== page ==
At the end of 2019, no one could have ever predicted what the world would look like today. The COVID-19 pandemic ripped through the world, killing millions, shutting down entire countries, and putting billions of people into financial distress. It’s unthinkable that something like this could ever happen again, but if we have learned anything from COVID-19, it should be to expect the unexpected.
While the news often cites the coronavirus’s macroeconomic impacts, what is often less discussed is the impact it has had on each person or family. Job losses, remote work, and a lack of mobility have all made this pandemic hard for everyone.
This pandemic may have affected your finances greatly, or you may have thankfully been spared. No matter your current situation, there are several things you can do to ensure you are prepared, should anything like this ever happen again. Take note of these recommendations to help keep your finances secure, no matter what happens.
The financial aftermath of COVID-19
The first and maybe most devastating layer of COVID-related problems came in the form of job losses. It didn’t matter if you had a job for years, owned your own business, or were just starting your career—everyone was susceptible to having their jobs vanish in an instant. This is especially true if you worked in extremely hard-hit industries, like travel, hotels, and restaurants, among others. All told, the European Union had 13.7 million people unemployed in December 2020. This brought the unemployment rate within the EU to 7.5%.
While governments around the world worked to provide short-term economic relief to those struggling, this was not nearly enough to support the millions of people worldwide who had lost their jobs.
Dipping into retirement savings
For those who found themselves unemployed or having their compensation reduced, dipping into retirement savings became more common. Funds specifically earmarked for decades down the line were now used to support families during their time of need. This is a less-discussed but even more long-term negative effect of the pandemic. Using retirement savings to pay for expenses before hitting retirement age has a negative compounding effect. First, you are likely to pay a penalty for using your retirement savings early, and second, this means you will have to work harder in the future to recover the retirement funds you were forced to use.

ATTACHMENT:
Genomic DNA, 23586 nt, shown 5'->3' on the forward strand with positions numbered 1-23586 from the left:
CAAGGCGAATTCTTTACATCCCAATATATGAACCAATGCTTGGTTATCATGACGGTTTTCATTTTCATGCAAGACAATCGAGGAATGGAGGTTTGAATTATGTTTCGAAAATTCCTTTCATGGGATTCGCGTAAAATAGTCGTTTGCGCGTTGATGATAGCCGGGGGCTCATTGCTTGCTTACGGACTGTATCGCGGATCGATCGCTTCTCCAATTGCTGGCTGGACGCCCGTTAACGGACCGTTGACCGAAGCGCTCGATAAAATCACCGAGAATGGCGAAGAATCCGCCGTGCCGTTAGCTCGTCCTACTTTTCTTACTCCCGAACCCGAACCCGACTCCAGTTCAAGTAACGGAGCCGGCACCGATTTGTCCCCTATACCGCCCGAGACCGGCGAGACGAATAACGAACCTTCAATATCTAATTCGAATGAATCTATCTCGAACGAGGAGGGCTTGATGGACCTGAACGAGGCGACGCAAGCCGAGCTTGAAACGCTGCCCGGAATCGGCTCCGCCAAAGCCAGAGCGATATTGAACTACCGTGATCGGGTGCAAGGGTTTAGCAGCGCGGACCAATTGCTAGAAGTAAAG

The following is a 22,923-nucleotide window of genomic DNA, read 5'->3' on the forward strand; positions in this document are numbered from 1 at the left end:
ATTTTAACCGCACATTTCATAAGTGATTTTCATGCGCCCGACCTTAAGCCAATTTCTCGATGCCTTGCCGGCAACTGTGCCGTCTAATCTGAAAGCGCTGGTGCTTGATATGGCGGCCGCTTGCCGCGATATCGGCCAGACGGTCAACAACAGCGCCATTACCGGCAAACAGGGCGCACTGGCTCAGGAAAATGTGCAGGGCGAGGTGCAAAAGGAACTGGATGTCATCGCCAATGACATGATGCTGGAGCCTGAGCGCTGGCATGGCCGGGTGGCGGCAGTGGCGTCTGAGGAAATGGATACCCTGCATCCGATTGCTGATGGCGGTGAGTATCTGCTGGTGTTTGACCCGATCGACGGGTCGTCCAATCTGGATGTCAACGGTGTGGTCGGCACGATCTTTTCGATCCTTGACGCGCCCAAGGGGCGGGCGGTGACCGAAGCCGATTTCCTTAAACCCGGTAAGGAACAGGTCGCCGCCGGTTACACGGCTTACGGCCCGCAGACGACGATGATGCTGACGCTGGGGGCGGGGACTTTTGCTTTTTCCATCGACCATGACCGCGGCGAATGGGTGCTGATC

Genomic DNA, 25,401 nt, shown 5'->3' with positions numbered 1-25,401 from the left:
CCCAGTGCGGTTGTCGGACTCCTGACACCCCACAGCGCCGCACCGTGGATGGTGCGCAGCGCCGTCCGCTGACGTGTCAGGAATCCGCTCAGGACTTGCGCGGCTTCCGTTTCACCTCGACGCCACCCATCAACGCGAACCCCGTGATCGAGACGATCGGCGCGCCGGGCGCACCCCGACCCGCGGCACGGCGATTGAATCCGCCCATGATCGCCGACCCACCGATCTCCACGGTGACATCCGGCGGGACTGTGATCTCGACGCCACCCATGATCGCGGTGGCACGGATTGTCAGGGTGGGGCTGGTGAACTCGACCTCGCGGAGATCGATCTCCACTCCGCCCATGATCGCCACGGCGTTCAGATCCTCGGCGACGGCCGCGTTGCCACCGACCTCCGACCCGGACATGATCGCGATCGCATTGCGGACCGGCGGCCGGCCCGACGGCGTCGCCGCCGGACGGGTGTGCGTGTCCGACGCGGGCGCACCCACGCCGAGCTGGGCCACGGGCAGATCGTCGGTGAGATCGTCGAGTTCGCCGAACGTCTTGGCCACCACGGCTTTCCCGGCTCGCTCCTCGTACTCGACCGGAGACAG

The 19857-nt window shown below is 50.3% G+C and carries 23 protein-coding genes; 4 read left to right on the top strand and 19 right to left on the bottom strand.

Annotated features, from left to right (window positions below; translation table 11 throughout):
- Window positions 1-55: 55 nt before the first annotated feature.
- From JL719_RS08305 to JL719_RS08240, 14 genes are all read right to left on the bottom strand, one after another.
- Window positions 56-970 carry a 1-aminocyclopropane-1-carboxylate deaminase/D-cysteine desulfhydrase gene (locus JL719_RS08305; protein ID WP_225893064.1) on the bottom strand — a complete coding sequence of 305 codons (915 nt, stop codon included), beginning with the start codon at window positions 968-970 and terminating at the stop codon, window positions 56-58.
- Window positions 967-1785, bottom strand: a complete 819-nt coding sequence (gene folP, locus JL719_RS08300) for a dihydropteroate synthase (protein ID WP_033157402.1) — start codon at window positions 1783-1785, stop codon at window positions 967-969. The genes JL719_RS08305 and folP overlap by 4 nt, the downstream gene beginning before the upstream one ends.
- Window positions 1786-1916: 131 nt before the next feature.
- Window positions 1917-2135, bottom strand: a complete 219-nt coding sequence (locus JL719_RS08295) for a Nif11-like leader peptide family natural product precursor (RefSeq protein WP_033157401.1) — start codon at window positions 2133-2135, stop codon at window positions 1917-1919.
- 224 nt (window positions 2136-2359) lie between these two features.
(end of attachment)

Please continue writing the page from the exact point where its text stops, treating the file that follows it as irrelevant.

Even if you had been prudent in saving toward retirement before the coronavirus, no one could anticipate how difficult it would be to continue paying your expenses during this trying time.
If you had plans during 2020, you saw them go entirely out the window. A once in a lifetime trip? Canceled. A wedding? Postponed. What would have otherwise been reasons to celebrate suddenly became stressful nightmares, hoping that eventually, you could follow through on the previous plans you had made.
This also had a negative financial effect as well. Significant events such as these often require non-refundable deposits, meaning you might have lost significant sums of money for events that never happened. While some businesses were lenient and accommodated their customers, others were less so and may have kept your money altogether.
Financial hardship affecting mental well-being
We often don’t take into account how our financial well-being affects our mental well-being. When our world is upended, like it has been during the coronavirus, our finances are disrupted as well. In turn, we can begin to feel lonely or depressed and scared about the future. The rise in mental health issues during the pandemic has been well documented, and a major contributing factor is financial stress.
What you can do to stay prepared